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Thursday, May 5, 2016

Pyle author speaks at meeting

Tuesday, February 5, 2008

Clay County Historical Society President Vicki Mace and Indiana historian Ray Boomhower take a break from discussing the life of famous journalist and Indiana native Ernie Pyle Monday night. Melinda Quasius Photo.
When Ray Boomhower speaks about Ernie Pyle, he speaks with a tone of respect and brotherhood.

Both men began their journalism careers at Indiana University, generations apart, and then moved on to small-town Indiana newspapers. But that is where their careers diverged.

Pyle became a famous war correspondent and columnist during World War II, in North Africa, Italy and Japan.

His personal accounts of the every day soldier resonated with the people at home in the United States, so much so that Pyle won a Pulitzer Award for his work.

Boomhower's work since his newspaper days has been as a historian. He is currently the editor of Traces of Indiana and Midwestern History, the Indiana Historical Society's quarterly magazine.

He has also written books about many of the famous historical figures from Indiana, including Pyle, a Dana, Ind. native.

Monday night, Boomhower spoke to a full house at the Clay County Historical Society's monthly meeting.

Boomhower talked about Pyle's life beyond the articles and the awards, similar to how Pyle described the man underneath the uniform in his columns.

Pyle grew up in a small family, a very shy, redheaded boy. He loved to travel and had an intense desire to serve his country, like his best friend from high school.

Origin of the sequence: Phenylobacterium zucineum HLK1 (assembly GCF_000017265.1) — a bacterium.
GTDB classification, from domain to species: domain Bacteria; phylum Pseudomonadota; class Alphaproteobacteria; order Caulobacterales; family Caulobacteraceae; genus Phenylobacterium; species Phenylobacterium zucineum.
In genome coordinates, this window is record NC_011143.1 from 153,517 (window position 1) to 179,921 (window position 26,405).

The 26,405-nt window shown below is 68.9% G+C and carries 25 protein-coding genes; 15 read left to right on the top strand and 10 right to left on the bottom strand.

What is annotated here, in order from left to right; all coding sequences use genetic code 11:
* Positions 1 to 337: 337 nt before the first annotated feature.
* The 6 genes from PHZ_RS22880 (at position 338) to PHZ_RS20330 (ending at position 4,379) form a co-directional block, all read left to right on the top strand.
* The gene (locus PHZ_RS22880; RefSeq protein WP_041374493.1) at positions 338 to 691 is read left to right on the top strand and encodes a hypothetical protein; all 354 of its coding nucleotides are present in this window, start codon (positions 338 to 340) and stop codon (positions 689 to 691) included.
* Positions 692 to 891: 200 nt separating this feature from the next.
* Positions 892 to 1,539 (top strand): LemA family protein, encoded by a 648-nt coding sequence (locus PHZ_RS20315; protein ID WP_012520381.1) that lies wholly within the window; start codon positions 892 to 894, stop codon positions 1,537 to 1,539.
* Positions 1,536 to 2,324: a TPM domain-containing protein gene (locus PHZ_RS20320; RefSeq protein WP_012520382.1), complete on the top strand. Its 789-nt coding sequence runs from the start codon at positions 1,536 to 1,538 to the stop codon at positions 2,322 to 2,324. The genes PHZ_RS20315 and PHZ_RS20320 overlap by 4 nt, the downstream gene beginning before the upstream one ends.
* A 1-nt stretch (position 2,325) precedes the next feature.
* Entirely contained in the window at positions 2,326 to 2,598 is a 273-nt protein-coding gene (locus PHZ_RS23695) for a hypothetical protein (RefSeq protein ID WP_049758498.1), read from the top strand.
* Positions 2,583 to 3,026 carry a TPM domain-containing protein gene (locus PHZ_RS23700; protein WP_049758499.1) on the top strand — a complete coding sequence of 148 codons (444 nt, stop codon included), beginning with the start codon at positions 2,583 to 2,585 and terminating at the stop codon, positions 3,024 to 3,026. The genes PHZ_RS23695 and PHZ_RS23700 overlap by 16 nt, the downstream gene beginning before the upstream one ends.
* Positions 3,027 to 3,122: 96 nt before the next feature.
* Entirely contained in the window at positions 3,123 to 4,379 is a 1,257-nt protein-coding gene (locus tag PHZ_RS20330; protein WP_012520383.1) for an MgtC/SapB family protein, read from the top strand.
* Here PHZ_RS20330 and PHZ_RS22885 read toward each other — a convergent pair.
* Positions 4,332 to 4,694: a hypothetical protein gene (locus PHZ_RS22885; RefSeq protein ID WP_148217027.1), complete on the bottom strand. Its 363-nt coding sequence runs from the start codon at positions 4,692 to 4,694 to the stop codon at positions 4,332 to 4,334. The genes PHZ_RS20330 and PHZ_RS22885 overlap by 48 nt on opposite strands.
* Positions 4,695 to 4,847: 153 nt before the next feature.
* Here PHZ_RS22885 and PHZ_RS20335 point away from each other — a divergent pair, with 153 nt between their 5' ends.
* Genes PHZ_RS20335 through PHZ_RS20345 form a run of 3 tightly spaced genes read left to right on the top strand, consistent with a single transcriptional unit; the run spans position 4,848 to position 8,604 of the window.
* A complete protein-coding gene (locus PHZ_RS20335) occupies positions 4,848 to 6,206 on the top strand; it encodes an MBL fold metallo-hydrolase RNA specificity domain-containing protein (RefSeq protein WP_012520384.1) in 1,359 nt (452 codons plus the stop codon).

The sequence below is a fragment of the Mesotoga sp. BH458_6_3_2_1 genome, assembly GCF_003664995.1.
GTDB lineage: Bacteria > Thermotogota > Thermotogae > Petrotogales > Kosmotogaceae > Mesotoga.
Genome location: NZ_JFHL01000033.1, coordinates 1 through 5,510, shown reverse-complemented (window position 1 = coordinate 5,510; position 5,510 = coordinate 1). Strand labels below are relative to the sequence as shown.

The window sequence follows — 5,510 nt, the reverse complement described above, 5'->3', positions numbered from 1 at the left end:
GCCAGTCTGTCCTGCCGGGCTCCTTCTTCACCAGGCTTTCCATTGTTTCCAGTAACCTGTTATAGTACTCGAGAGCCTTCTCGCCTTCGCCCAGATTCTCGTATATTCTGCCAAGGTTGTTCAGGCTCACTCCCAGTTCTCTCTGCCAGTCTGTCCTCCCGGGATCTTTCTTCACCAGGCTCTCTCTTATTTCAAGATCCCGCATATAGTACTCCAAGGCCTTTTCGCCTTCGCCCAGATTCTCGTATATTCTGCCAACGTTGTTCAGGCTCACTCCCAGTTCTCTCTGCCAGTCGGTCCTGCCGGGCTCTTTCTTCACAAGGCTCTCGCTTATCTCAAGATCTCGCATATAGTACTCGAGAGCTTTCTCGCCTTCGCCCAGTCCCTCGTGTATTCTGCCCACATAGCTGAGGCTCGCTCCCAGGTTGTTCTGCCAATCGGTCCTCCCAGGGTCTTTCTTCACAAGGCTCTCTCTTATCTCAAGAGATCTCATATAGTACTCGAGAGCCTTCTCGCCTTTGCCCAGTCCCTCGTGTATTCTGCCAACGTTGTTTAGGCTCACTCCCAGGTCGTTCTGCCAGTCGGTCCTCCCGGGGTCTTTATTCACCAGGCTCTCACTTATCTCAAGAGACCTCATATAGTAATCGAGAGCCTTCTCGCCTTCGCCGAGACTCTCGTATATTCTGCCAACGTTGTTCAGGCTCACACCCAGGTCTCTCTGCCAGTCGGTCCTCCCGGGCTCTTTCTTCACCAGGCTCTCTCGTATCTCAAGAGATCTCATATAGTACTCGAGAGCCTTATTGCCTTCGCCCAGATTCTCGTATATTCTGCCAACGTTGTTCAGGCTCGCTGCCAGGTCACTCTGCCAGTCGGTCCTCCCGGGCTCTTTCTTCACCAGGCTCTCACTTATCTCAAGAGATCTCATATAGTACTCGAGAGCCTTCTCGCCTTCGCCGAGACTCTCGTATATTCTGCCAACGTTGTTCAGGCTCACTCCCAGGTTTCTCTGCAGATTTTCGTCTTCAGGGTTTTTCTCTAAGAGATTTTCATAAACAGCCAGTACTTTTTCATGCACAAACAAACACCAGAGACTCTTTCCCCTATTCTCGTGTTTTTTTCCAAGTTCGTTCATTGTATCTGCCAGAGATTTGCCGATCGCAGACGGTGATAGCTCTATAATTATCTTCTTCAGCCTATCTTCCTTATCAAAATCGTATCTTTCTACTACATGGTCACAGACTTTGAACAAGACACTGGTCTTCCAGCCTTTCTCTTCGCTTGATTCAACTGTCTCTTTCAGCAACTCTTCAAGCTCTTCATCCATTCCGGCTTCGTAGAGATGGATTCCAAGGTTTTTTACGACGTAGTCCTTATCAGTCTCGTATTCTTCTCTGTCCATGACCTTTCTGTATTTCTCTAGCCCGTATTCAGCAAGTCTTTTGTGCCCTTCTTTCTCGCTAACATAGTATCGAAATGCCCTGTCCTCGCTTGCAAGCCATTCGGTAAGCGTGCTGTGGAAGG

When at IU, he took as many journalism classes as possible, and eventually convinced his employers at Scripps-Howard to send him overseas to write about the war.

Pyle loved aviation and supposedly was a great cook.

Boomhower used a slide show of photos to emphasize Pyle's story.

The famous writer recently reappeared in the news, as a photo of Pyle immediately after his death, previously unpublished, was found.

Boomhower was surprised by the so-called discovery. He claims the Indiana Historical Society and the Dana Ernie Pyle Museum both had copies of the photo.

"I was a bit perplexed, because I'd known about it for 8 years," Boomhower said. "It's getting a lot of attention, I'm glad because it gets more people interested in Ernie Pyle."

After his presentation, Boomhower answered questions from the audience about Pyle and some of his other books.

He told the crowd his next book will be on Robert Kennedy's campaigning in Indiana. The research for the book took him out to Boston, even though Boomhower admitted he enjoys writing books more than researching.

The Clay County Historical Society meets the first Monday of every month in the lower level of the Clay County Museum, at 7 p.m.

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